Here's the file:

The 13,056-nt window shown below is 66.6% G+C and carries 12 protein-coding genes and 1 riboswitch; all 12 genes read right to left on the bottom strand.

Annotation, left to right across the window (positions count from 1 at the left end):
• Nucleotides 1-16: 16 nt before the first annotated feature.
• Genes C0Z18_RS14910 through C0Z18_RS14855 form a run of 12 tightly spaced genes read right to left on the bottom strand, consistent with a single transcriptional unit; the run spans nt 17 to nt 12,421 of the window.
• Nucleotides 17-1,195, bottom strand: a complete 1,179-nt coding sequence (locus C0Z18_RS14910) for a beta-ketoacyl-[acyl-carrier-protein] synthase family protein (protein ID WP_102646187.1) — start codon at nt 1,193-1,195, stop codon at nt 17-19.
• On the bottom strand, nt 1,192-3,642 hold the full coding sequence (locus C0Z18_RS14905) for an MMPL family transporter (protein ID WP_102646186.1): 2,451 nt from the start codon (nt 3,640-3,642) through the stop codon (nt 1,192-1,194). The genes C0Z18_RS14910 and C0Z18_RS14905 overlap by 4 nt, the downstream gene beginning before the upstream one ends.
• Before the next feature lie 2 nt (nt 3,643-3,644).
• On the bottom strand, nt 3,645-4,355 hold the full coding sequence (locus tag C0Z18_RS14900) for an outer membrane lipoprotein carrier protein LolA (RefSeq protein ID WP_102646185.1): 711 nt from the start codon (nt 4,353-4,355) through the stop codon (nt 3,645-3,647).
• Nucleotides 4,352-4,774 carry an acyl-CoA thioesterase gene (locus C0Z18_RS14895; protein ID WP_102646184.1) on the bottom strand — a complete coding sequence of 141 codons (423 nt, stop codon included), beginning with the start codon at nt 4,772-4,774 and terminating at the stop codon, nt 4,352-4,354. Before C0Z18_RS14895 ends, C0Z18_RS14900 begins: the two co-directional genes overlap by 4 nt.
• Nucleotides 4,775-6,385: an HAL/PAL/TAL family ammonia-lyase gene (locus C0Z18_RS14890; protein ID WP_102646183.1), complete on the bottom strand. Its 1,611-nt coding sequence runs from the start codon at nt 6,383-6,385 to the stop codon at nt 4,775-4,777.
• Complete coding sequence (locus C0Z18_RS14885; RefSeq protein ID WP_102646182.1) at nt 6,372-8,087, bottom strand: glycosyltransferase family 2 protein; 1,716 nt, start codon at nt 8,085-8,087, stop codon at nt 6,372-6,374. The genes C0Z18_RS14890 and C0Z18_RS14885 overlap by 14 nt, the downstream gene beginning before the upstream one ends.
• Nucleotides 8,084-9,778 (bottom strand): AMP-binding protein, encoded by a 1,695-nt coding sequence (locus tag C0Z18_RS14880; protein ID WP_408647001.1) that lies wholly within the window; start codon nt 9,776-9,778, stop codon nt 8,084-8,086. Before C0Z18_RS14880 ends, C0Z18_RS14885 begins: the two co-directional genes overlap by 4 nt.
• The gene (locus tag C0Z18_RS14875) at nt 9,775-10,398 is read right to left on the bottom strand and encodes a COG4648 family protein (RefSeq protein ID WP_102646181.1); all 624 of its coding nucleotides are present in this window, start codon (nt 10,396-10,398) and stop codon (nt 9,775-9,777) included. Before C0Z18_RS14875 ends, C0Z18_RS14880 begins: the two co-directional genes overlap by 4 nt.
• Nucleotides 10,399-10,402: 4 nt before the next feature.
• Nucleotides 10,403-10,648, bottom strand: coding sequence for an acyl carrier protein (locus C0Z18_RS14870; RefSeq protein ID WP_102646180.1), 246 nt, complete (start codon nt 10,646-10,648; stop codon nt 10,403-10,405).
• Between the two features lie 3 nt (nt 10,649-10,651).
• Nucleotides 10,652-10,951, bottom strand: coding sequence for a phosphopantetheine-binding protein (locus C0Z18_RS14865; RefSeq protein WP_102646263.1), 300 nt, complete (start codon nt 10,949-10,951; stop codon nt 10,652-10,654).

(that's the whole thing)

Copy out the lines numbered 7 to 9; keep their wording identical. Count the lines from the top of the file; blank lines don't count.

• Before the next feature lie 2 nt (nt 3,643-3,644).
• On the bottom strand, nt 3,645-4,355 hold the full coding sequence (locus tag C0Z18_RS14900) for an outer membrane lipoprotein carrier protein LolA (RefSeq protein ID WP_102646185.1): 711 nt from the start codon (nt 4,353-4,355) through the stop codon (nt 3,645-3,647).
• Nucleotides 4,352-4,774 carry an acyl-CoA thioesterase gene (locus C0Z18_RS14895; protein ID WP_102646184.1) on the bottom strand — a complete coding sequence of 141 codons (423 nt, stop codon included), beginning with the start codon at nt 4,772-4,774 and terminating at the stop codon, nt 4,352-4,354. Before C0Z18_RS14895 ends, C0Z18_RS14900 begins: the two co-directional genes overlap by 4 nt.